SHARE
COPY LINK
For members

WORKING IN FRANCE

France extends work-from-home tax breaks

The French government has renewed several measures aimed at people who have been working from home over the past two years.

France extends work-from-home tax breaks
Photo: Paico Oficial / Unsplash

In 2020 and 2021, many people who hadn’t previously worked from home began to do so, as for large parts of those two years it was either compulsory or recommended. 

And if you incurred extra expenses during this time, there are a number of tax breaks and allowances that can be claimed when you come to do your tax declaration in April.

READ ALSO Who has to make a tax declaration in France?

Measures were introduced last year to help cover certain costs – such as:

  • communication costs (internet subscriptions etc.);
  • supplies and printed matter (ink cartridges, paper etc);
  • costs related to the use of private premises (electricity, water, heating etc);
  • travel expenses between home and place of work, with justification of the need for travel between home and place of work;
  • mobile phone costs (subscription, communication and mobile phone acquisition costs);
  • purchase of furniture and computer equipment for the needs of the professional activity.

These allowances have been rolled over for employees who worked from home in 2021, and who will soon declare their 2021 income for tax purposes.

The allowances paid by the employer to cover the costs of working from home, which may take the form of lump-sum reimbursements or even reimbursement of actual expenses, are exempt from income tax, up to a maximum of €2.50 per day, €55 per month and €580 per year.

The deduction of professional work-from-home expenses is different, depending on whether an employee opts for the actual costs and whether an allowance covering the costs of teleworking is already paid by the employer.

For those who have incurred such costs but who have not received any allowance from their employer, a fixed 10 percent abatement is calculated on salaries listed on income tax declarations.

If you choose to deduct actual expenses, you can deduct all professional expenses (related to home-working or not) from your income tax, but you must be able to justify them.

Those who work from home part of the week can also benefit from the allowance up to a maximum of €10 a month for one day a week’s teleworking, and €20 per month for two days.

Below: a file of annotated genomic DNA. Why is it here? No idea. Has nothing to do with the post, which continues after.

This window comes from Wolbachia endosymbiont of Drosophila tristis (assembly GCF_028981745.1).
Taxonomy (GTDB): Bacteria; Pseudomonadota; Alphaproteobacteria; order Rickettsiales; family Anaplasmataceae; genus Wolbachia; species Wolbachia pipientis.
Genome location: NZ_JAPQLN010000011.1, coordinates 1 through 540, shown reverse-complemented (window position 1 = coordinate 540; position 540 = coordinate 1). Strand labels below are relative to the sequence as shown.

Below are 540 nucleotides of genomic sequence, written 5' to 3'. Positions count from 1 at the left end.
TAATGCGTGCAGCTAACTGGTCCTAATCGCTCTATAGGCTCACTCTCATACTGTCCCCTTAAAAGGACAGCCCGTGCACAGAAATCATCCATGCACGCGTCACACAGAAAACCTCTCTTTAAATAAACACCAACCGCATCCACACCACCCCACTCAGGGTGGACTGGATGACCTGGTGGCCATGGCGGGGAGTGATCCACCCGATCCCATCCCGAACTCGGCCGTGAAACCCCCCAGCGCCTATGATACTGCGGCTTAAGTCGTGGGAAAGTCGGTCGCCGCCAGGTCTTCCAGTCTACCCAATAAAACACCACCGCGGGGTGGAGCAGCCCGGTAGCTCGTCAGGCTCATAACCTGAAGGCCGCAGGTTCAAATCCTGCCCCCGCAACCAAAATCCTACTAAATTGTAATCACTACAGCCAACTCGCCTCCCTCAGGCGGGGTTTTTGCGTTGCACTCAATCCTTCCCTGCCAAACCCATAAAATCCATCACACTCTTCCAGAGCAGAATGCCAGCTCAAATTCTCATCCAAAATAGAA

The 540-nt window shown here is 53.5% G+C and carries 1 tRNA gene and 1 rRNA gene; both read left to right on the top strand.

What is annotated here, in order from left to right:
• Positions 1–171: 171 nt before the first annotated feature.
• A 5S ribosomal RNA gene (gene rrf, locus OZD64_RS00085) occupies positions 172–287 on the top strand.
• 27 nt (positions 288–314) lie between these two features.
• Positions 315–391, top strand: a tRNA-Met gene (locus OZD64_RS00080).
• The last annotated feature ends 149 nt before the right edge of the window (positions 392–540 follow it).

When you receive an allowance for remote-work expenses, it is presumed to be used in accordance with its purpose up to €10 per month for an employee performing one day of remote-work from home per week. This flat-rate allowance increases to €20 per month for an employee remote-working two days per week.

Member comments

Log in here to leave a comment.
Become a Member to leave a comment.

UKRAINE

France to build new floating terminal to ensure gas supplies this winter

The French government aims to have its natural gas storage reserves at full capacity by autumn, with European countries bracing for supply cuts from major supplier Russia as the Ukraine war continues, Prime Minister Elisabeth Borne said on Thursday

France to build new floating terminal to ensure gas supplies this winter

“We are ensuring the complete filling of our storage capacities, aiming to be close to 100 percent by early autumn,” and France will also build a new floating methane terminal to receive more energy supplies by ship, Borne said.

France is much less dependant on Russian gas than its neighbours, and announced earlier this week that it has not received any Russian gas by pipeline since June 15th.

Meanwhile Germany moved closer to rationing natural gas on Thursday as it raised the alert level under an emergency plan after Russia slashed supplies to the country.

“Gas is now a scarce commodity in Germany,” Economy Minister Robert Habeck told reporters at a press conference.

French PM Borne on Thursday also confirmed that the bouclier tarifaire (price shield) will remain in pace until the end of 2022 – this freezes the price of household gas and limits rises in electricity bills for homes to four percent.

SHOW COMMENTS